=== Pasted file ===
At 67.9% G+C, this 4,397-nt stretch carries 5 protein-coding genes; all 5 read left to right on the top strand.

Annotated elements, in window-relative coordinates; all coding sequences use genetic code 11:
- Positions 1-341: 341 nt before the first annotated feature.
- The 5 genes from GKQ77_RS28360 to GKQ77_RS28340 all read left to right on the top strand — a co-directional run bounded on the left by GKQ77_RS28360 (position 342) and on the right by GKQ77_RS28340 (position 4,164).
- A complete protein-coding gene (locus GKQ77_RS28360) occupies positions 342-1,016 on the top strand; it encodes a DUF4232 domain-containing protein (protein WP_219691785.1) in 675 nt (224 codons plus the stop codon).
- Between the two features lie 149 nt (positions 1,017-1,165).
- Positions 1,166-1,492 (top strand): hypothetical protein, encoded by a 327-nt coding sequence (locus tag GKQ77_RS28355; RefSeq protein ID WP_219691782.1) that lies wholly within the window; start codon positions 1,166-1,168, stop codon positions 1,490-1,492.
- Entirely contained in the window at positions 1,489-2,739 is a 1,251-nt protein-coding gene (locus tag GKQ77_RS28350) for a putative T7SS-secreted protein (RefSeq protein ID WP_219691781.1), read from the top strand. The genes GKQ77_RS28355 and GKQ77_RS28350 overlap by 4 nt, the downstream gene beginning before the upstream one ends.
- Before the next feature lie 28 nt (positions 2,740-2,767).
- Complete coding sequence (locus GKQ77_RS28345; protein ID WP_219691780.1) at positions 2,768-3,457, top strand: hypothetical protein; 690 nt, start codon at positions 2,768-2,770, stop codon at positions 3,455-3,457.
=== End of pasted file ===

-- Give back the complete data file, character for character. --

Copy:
At 67.9% G+C, this 4,397-nt stretch carries 5 protein-coding genes; all 5 read left to right on the top strand.

Annotated elements, in window-relative coordinates; all coding sequences use genetic code 11:
- Positions 1-341: 341 nt before the first annotated feature.
- The 5 genes from GKQ77_RS28360 to GKQ77_RS28340 all read left to right on the top strand — a co-directional run bounded on the left by GKQ77_RS28360 (position 342) and on the right by GKQ77_RS28340 (position 4,164).
- A complete protein-coding gene (locus GKQ77_RS28360) occupies positions 342-1,016 on the top strand; it encodes a DUF4232 domain-containing protein (protein WP_219691785.1) in 675 nt (224 codons plus the stop codon).
- Between the two features lie 149 nt (positions 1,017-1,165).
- Positions 1,166-1,492 (top strand): hypothetical protein, encoded by a 327-nt coding sequence (locus tag GKQ77_RS28355; RefSeq protein ID WP_219691782.1) that lies wholly within the window; start codon positions 1,166-1,168, stop codon positions 1,490-1,492.
- Entirely contained in the window at positions 1,489-2,739 is a 1,251-nt protein-coding gene (locus tag GKQ77_RS28350) for a putative T7SS-secreted protein (RefSeq protein ID WP_219691781.1), read from the top strand. The genes GKQ77_RS28355 and GKQ77_RS28350 overlap by 4 nt, the downstream gene beginning before the upstream one ends.
- Before the next feature lie 28 nt (positions 2,740-2,767).
- Complete coding sequence (locus GKQ77_RS28345; protein ID WP_219691780.1) at positions 2,768-3,457, top strand: hypothetical protein; 690 nt, start codon at positions 2,768-2,770, stop codon at positions 3,455-3,457.